Some of my ancestors are just plain pesky. We all have them, those ancestors who refuse, for seemingly no good reason other than to annoy us, to cooperate with our efforts to document them. For years I had tried to verify the parents of my maternal great-grandfather, Daniel McLeod, without any success. That he was born in New Brunswick, Canada in 1834 without any known church affiliation did nothing to help. Communications with the helpful staff at the Provincial Archives proved to me that I did not have enough information for a specific search of church birth records, so I searched all available church records, still without success. Continue reading Pesky people
Sometimes in the course of studying family history it helps when the right sort of inspiration knocks at our door. Blog sites like Vita Brevis and different forms of social media allow ways for like minded people of similar genealogical concerns to reach out to one another. And while I would not exactly consider Findagrave.com a “social networking site,” a recent experience reminds me that the inspiration to study family history can come from many different sources.
Seven years ago, I placed virtual flowers on-line for the memorial to my great-uncle Ernest Bedford Payne (1902–1970). I find placing virtual flowers on findagrave memorials does two things: (a) it allows me to pay respect to my loved ones, and (b) allows me a trail of bread crumbs letting me know if I have previously visited a memorial I might not readily remember the next time around. I must confess I hadn’t been back to visit Uncle Ernest’s memorial in quite a while. Continue reading Flower power
Each year, on the first Sunday in August, we celebrate National Sisters Day. Growing up together, we often take our sisters for granted. The older we become, the more we tend to cherish our shared experiences and the more we realize that our sisters (and the sisters in each generation) may hold the keys to learning more about our direct ancestors.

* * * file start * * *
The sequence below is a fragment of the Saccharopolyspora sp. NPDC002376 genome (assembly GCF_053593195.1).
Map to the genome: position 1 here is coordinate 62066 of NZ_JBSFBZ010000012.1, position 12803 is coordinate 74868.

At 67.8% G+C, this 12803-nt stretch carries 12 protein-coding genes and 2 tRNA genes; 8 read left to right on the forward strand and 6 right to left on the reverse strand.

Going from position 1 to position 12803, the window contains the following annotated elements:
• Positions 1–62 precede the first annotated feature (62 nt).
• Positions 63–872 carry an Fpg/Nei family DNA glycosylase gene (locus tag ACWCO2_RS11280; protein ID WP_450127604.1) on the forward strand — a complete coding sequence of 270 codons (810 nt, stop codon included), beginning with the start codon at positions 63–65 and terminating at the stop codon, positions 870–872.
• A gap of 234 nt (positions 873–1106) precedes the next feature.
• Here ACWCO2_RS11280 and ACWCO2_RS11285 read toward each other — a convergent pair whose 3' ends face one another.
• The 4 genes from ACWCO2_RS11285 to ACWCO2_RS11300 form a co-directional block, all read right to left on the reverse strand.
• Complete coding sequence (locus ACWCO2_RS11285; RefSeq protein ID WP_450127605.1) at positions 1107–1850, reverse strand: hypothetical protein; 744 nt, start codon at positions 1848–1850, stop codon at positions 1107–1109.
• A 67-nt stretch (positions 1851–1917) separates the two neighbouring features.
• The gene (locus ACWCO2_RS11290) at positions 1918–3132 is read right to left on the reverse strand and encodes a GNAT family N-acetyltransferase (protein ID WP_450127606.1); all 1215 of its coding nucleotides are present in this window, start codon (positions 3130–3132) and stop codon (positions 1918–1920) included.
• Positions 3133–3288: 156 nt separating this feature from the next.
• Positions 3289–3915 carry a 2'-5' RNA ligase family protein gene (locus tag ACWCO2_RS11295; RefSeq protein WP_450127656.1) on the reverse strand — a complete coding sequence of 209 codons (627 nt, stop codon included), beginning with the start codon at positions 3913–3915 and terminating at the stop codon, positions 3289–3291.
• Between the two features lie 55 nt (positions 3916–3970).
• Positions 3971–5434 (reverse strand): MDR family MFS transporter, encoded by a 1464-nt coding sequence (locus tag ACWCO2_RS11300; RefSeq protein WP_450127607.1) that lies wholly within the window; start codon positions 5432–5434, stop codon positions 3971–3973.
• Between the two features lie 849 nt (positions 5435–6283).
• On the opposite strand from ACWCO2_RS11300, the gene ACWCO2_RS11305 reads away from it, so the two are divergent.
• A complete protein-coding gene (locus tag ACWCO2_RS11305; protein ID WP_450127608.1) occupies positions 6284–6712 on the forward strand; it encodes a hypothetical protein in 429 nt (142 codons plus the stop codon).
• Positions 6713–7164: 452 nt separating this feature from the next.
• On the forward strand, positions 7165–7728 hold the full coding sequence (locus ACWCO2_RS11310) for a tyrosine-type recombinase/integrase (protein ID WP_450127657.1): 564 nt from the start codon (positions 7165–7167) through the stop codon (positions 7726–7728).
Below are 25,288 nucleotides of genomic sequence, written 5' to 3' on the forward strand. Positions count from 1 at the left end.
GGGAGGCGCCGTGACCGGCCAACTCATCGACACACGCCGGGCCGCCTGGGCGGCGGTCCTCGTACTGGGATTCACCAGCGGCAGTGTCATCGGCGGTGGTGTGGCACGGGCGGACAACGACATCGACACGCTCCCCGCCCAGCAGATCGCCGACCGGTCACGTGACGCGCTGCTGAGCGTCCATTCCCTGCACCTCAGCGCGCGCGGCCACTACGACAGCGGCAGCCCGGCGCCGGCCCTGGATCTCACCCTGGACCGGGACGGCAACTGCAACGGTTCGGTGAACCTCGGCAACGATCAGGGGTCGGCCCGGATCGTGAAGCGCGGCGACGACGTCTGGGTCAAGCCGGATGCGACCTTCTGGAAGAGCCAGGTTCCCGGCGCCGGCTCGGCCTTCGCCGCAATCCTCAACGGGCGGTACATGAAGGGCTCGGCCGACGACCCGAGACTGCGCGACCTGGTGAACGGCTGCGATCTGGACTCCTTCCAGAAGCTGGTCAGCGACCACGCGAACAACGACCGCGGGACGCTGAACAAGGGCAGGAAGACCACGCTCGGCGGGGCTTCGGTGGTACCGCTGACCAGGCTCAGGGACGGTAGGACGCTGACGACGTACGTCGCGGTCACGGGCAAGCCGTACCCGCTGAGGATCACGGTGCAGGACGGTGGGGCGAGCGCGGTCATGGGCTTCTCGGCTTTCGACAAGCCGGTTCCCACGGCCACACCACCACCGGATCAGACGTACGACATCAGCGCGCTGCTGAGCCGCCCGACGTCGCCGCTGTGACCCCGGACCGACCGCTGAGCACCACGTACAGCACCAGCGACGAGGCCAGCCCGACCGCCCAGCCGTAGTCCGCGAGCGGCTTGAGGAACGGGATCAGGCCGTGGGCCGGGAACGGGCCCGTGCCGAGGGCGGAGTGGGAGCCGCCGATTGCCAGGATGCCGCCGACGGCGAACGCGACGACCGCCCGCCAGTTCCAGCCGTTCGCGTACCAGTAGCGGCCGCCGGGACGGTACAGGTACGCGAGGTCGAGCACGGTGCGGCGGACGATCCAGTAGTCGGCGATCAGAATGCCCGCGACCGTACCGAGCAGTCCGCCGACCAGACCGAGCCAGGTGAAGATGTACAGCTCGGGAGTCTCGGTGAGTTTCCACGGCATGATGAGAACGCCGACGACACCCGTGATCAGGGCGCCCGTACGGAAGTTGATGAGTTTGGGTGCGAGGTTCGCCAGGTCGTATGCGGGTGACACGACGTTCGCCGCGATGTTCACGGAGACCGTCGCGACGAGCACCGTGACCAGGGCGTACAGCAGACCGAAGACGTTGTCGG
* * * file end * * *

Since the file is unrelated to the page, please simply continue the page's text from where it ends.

My sister and I share responsibilities as memory keepers for our family – but in unique ways. Continue reading Sisters as sources
[Editor’s note: This blog post originally appeared in Vita Brevis on 8 March 2016.]
When researching a family, one can quickly become focused on names, birthdates, and death dates. It is easy to get caught up on going as far back as possible until reaching the metaphorical brick wall, and being left with a “well, what do I do now?” mentality. Seventeenth-century immigrants can be incredibly difficult to trace and track, but learning about them in public records can help add meaning to and information about their lives. Continue reading ICYMI: Middlesex County court records
“Some secrets never leave us alone…” – Diane Capri
In my father’s house, there was a subject we were forbidden to speak of. This was the subject of my grandmother’s adoption and her biological mother.[i] Under pain of reprisal, we were told never to speak of it – or of her. We didn’t even know her name, and what leaked through the hushed whispers of grown-up conversation was not murmured with much kindness.
The secret of grandmother’s adoption was the order of the day as long as my adopted great-grandmother was living. My great-grandmother was greatly revered, so for us to cause her any duress would rank as an unforgivable transgression. These “never to mention” rules stayed in effect long after my great-grandmother’s death in 1970 – though this maxim certainly didn’t stop the budding genealogist in me from finding new angles to find out the truth behind the whispers. Continue reading Never mentioned